POP Displays: How to Write an Effective Design Brief- Part II

In our last blog, we shared the first 3 of 13 key aspects of an effective POP design brief from the point of view of what is most helpful to us as POP designers. We covered Overview and Objectives, POP Display Description, and Materials/Colors/Inspirational References. If you missed our first blog, you can check it out here. In today’s post, we’ll focus on the next 3 elements which are highlighted in red below in our list of the 13 key design brief components for POP displays:

● Overview and Objectives
● POP Display Description
● Materials/Colors/Inspirational References
● Product Description/Specifications
● Merchandising Ideas
● Retail Placement
● Brand Identity
● Target Consumer Profile
● Competitor References
● Art Work
● Budget and Timeline
● Shipping and Delivery Requirements
● Assembly/Installation Considerations

1.  Product Description/Specifications- Helping your POP display firm understand as much as possible about your product is really important. It helps to communicate what your product does, what’s unique about it relative to competitive products, what’s your key selling proposition, what is your target retail price point, etc. In addition, it is critical for the designer to understand which SKUs you wish to include on the display, how many colors or flavors or variations of products you have, how many facings you want to show on the display, and how many units of each you want to fit on the display.

Wrigleys POP displays

Including package dimensions and weight is extremely helpful to the design team. If your product ships in case packs of 12, for example, that is also good to know since it could have an impact on the design, size or capacity of the display. Sharing pictures of your packaging is a good idea, and sending your POP display company product samples is an even better idea once you have sent them the design brief.

2.  Merchandising Ideas- Sharing your merchandising ideas with your POP display firm can help ensure the design you get is what you want. You know your product better than your POP design firm so don’t be shy about sharing your ideas. If you think your product shows better hanging than sitting on a shelf, say so. Do your bottles look better standing up or on their side? Is it important to you that each flavor of your product gets its own shelf? Do you think it makes sense to incorporate pushers to automatically push your product forward or can you depend on store personnel to keep your product well merchandised?

Product POP displays

In formulating your merchandising ideas, don’t forget to consider what your display will look like when it is half full or how it might look after a shopper doesn’t bother to put your product back on the display with the same care that you might.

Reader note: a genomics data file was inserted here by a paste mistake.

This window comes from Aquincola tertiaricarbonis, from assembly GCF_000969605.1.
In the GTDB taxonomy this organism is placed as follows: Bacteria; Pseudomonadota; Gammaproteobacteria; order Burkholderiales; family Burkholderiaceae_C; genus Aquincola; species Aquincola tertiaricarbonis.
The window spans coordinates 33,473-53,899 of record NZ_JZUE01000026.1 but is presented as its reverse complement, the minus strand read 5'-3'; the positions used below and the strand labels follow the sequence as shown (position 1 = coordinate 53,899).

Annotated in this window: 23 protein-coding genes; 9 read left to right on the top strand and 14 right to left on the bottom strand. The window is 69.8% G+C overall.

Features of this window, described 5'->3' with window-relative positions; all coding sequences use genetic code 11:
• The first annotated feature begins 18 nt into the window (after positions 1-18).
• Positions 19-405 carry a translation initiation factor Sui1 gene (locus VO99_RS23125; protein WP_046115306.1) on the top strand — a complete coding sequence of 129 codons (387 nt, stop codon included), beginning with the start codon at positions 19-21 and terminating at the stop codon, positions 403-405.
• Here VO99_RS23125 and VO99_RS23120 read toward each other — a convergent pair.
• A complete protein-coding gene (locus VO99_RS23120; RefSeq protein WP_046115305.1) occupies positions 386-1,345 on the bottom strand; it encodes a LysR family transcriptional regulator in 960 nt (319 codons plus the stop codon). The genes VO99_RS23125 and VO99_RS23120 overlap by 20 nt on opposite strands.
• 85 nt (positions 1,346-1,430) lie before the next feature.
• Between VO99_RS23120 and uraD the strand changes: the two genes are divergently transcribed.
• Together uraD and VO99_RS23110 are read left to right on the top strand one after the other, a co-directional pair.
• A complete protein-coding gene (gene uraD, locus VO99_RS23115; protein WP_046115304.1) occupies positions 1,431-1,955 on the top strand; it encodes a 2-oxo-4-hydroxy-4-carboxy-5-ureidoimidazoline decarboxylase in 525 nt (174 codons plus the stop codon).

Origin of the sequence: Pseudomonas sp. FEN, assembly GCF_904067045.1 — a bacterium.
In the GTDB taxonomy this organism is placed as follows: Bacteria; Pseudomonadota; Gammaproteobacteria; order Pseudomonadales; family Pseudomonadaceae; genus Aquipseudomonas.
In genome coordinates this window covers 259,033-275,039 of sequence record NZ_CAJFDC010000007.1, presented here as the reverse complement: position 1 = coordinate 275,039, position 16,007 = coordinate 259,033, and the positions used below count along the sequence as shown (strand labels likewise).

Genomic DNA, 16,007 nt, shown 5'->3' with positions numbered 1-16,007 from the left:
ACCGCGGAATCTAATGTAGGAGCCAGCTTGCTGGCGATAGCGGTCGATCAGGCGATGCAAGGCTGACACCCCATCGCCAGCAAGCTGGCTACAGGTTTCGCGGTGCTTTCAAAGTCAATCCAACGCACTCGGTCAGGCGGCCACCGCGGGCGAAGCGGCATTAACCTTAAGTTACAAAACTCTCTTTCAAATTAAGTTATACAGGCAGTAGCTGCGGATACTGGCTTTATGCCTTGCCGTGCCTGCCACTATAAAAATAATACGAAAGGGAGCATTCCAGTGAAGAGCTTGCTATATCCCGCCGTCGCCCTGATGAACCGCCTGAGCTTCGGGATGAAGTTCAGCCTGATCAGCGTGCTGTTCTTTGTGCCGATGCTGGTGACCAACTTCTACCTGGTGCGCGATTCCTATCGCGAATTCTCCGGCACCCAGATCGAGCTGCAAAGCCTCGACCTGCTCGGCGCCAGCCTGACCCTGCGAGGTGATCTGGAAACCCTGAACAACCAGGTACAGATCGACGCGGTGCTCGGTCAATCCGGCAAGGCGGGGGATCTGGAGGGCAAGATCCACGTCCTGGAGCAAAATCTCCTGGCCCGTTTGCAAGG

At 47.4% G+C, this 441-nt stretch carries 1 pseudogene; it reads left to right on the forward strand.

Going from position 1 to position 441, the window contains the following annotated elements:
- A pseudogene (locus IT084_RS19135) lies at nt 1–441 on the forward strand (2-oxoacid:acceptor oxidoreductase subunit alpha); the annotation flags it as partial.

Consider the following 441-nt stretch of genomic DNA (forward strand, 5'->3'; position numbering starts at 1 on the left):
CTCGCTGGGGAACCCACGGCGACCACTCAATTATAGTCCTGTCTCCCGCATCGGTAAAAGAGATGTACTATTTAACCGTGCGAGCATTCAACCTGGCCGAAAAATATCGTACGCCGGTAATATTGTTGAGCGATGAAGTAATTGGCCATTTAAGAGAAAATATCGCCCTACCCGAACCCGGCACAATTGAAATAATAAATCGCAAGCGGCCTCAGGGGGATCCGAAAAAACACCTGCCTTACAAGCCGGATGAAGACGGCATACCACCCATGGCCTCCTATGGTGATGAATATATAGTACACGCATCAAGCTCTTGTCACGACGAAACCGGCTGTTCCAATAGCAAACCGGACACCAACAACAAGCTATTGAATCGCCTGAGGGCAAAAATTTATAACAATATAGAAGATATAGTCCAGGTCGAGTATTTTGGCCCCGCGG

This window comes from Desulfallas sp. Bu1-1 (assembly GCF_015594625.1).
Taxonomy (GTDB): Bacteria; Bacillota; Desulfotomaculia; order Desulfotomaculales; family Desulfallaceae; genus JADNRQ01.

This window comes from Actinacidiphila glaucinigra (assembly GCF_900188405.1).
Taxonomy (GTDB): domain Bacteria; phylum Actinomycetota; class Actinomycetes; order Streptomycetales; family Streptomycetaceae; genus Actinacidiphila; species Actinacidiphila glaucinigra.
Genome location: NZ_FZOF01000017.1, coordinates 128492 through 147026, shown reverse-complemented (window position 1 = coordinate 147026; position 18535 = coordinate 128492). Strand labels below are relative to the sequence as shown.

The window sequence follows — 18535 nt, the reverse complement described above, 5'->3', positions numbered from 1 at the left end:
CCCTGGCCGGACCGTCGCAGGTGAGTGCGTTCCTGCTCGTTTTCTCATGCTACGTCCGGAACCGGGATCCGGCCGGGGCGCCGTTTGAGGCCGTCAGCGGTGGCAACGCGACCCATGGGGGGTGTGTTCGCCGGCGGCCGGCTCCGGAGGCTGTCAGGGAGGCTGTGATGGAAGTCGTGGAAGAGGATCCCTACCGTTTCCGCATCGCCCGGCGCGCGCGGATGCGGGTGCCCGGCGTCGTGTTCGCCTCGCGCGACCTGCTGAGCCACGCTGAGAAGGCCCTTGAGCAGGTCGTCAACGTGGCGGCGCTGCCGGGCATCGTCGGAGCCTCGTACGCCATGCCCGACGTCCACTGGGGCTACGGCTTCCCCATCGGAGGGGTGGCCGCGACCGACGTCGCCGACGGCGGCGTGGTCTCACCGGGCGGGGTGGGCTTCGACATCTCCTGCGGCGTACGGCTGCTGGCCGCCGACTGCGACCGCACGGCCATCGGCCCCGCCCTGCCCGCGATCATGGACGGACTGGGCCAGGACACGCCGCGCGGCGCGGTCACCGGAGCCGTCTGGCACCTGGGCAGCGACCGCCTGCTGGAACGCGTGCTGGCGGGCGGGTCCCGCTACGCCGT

Chances are you have had the opportunity to talk to more potential retailers about their ideas for merchandising your product than your design firm has so summarizing that feedback for your POP design firm and communicating it in the design brief is very worthwhile.

3. Retail Placement- Where your display gets place in a store is often one of the most important determinants of the success of your POP display program. Many times at the stage during which you are pulling together your design brief, you may not know exactly where you will be placed in the stores you are targeting. If you do know, be sure to communicate it in this section of the design brief.

Vix POP displays

If you don’t know, it’s helpful to outline some of the options such as indicating that it will either be an end cap or a freestanding display that might be placed adjacent to an end cap. If there is a risk of getting jammed in a corner of a small specialty store, then you might want to be safe and ask your POP design firm to create a spinning floor unit for you. If the display you envision has LED lighting, it is important to confirm access to power and communicate that in your design brief.

 If you’ve been told by a retailer that your product will be merchandised inline and incorporated into the plan-o-gram then share the plan-o-gram details with your display designers and try to find out who will be placed to either side of your product, above, and below you. Sharing things like shelf depth, vertical clearance, and retailer rules for how far you can stick out in the aisle is also helpful.

Similarly, before you decide to invest in side signs for your floor display, it’s good to find out if the signs will be visible or if your display will be placed up against another display that will obstruct the view of the beautifully branded signs in which you just invested.

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In our next blog, we’ll review the next 3 key elements of an effective POP display design brief.

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